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Indian men have a massive sense of entitlement when it comes to showing superiority over women. Ulrike Reinhard wants them to learn a very important lesson.
“We must always take sides. Neutrality helps the oppressor, never the victim. Silence encourages the tormentor, never the tormented.” –Elie Wiesel
Being a woman in India is a tough job; life is practically an everyday struggle, thanks to the patriarchal mindset of the Indian society. On the other hand being a man in India means living a life of privilege and entitlement; as if they own the entire space, whether it is in the family, at the workplace or in public.
This sense of entitlement is hard-wired into every male child in an Indian household. Yes, it is true that ‘male entitlement’ is a global phenomenon and not India centric; yet in India this sense manifests itself to epic proportions. In India, street harassment doesn’t restrict itself only to catcalls. It spills over to constant commentary, women facing extreme sexual innuendoes and also facing clear threats of misogynistic violence in everyday life.
Ulrike Reinhard comes from Germany and helps educate children in Panna in Madhya Pradesh. She recently opened up in her Facebook status update on how she faced street harassment on the streets of Panna and how the ‘male entitlement sense’ in the mind of the perpetrator works on Indian streets.
While walking down a crowded market place she was touched repeatedly by a young man. When confronted by Ulrike Reinhard, the impunity of the boy left her baffled. The behaviour of this boy brings to focus the sad state of Indian society. Young boys and men in general feel bad behaviour or molestation are their birth right. Women of any age are and can be subjected to ridicule and assault. And we women think it is best to keep quiet, ignore and do nothing about it.
But Ulrike Reinhard decided not to go with this ‘normal’. She instead took the boy to task and did something so inspiring that might help changing the way the boy, his parents and society in general think and view women. Her action reinstates the call of the hour – if we need change we need to take matters into our own hands.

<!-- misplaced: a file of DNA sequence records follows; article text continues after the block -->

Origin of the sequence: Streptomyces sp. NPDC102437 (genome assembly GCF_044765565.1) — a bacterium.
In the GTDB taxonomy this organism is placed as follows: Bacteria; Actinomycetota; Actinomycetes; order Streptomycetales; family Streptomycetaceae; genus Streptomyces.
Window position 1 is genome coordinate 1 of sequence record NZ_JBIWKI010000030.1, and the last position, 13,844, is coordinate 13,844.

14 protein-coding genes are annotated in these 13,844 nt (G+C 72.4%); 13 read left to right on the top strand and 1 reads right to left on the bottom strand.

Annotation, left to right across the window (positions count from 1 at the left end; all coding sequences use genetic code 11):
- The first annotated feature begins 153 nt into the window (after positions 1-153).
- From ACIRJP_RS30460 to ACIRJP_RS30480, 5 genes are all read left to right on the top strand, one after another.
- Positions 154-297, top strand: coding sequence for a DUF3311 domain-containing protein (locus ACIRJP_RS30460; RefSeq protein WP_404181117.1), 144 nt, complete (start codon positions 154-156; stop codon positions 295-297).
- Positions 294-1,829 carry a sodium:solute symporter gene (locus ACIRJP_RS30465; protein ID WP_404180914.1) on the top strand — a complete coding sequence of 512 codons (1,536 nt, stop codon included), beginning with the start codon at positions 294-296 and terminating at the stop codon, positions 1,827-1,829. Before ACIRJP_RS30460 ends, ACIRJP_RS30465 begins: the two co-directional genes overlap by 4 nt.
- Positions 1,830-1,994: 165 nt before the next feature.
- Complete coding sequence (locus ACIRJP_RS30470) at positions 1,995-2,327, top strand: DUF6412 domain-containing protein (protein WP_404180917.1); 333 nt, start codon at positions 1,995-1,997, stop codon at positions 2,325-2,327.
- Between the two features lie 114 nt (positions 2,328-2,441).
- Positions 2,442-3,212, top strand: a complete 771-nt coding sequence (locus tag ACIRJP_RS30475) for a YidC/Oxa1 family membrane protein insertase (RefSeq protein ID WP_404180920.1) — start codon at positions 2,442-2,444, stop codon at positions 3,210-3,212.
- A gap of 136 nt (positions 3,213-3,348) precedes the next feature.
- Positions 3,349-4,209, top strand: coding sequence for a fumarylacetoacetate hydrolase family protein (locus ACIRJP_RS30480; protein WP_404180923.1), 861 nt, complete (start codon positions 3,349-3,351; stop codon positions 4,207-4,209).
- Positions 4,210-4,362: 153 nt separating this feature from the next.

Read Ulrike Reinhard inspiring post here:
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Doctor, Blogger mompreneur .I enjoy writing about health wellness ,parenting and my adventures as I explore financial freedom. I love travelling ,reading and balcony gardening.If I am not over at http://healthwealthbridge.com ,then read more...
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Does Ranbir Kapoor expressing his preferences about Alia using lipstick really make him a toxic husband?
Sometime back, a video of Alia Bhatt with Vogue went viral where she shares her go-to make-up routine and her unique way to apply lipstick. It went viral not for the quirkiness but because she said that after applying the lipstick, she “rubs it off” because her then boyfriend and now husband – Ranbir Kapoor likes her natural lip colour and asks her to “wipe it off”, whenever they are out on a date night.
Netizens had gone crazy over this video, calling RK toxic and not respecting AB’s choice to wear makeup. I saw the video a couple of times to understand the reason behind the uproar but I failed to understand it. I read many comments and saw people saying that asking your partner or dictating terms on how they should wear makeup is a major sign to leave the person.
Modesty or humility is viewed as the hallmark of a well-brought-up girl, which makes it hard for us to be open to any real compliments without feeling like an imposter.
Why is accepting that compliment so hard?
Colleagues: Have you lost weight? You look good!
She (who has spent months doing Keto and weights): It’s the dress that’s making me look thinner!
Guests: Your house is so beautiful and neat!
She (who spent the last five hours mopping and polishing): It could be tidier; there is just so much dust.
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